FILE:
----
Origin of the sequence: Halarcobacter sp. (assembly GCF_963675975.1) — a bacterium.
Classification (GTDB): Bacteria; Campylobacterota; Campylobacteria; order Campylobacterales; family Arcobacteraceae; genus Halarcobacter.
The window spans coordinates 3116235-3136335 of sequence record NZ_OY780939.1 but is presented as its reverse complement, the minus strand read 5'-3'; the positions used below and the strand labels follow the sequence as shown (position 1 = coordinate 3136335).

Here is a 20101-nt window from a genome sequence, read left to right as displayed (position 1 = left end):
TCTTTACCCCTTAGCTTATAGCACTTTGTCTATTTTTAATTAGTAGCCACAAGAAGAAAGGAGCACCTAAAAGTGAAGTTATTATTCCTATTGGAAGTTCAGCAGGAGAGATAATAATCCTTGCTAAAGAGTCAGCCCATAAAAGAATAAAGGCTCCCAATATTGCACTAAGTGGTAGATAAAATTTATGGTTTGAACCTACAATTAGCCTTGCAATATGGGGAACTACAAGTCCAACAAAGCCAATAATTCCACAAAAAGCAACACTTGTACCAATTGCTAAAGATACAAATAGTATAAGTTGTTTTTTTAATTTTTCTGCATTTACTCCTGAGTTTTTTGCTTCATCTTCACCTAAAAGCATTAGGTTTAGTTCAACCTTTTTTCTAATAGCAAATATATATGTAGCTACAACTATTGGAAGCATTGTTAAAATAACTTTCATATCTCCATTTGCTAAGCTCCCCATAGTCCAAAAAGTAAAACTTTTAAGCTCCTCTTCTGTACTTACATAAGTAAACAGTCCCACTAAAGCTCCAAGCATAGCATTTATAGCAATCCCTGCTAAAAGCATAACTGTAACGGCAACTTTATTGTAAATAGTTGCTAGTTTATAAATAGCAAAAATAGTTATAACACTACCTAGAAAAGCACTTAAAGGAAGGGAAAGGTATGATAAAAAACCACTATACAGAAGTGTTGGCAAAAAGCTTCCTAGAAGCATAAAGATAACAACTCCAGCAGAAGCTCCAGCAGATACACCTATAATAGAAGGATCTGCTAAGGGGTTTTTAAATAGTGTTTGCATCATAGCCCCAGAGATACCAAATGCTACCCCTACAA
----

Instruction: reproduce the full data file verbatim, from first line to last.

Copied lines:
Origin of the sequence: Halarcobacter sp. (assembly GCF_963675975.1) — a bacterium.
Classification (GTDB): Bacteria; Campylobacterota; Campylobacteria; order Campylobacterales; family Arcobacteraceae; genus Halarcobacter.
The window spans coordinates 3116235-3136335 of sequence record NZ_OY780939.1 but is presented as its reverse complement, the minus strand read 5'-3'; the positions used below and the strand labels follow the sequence as shown (position 1 = coordinate 3136335).

Here is a 20101-nt window from a genome sequence, read left to right as displayed (position 1 = left end):
TCTTTACCCCTTAGCTTATAGCACTTTGTCTATTTTTAATTAGTAGCCACAAGAAGAAAGGAGCACCTAAAAGTGAAGTTATTATTCCTATTGGAAGTTCAGCAGGAGAGATAATAATCCTTGCTAAAGAGTCAGCCCATAAAAGAATAAAGGCTCCCAATATTGCACTAAGTGGTAGATAAAATTTATGGTTTGAACCTACAATTAGCCTTGCAATATGGGGAACTACAAGTCCAACAAAGCCAATAATTCCACAAAAAGCAACACTTGTACCAATTGCTAAAGATACAAATAGTATAAGTTGTTTTTTTAATTTTTCTGCATTTACTCCTGAGTTTTTTGCTTCATCTTCACCTAAAAGCATTAGGTTTAGTTCAACCTTTTTTCTAATAGCAAATATATATGTAGCTACAACTATTGGAAGCATTGTTAAAATAACTTTCATATCTCCATTTGCTAAGCTCCCCATAGTCCAAAAAGTAAAACTTTTAAGCTCCTCTTCTGTACTTACATAAGTAAACAGTCCCACTAAAGCTCCAAGCATAGCATTTATAGCAATCCCTGCTAAAAGCATAACTGTAACGGCAACTTTATTGTAAATAGTTGCTAGTTTATAAATAGCAAAAATAGTTATAACACTACCTAGAAAAGCACTTAAAGGAAGGGAAAGGTATGATAAAAAACCACTATACAGAAGTGTTGGCAAAAAGCTTCCTAGAAGCATAAAGATAACAACTCCAGCAGAAGCTCCAGCAGATACACCTATAATAGAAGGATCTGCTAAGGGGTTTTTAAATAGTGTTTGCATCATAGCCCCAGAGATACCAAATGCTACCCCTACAA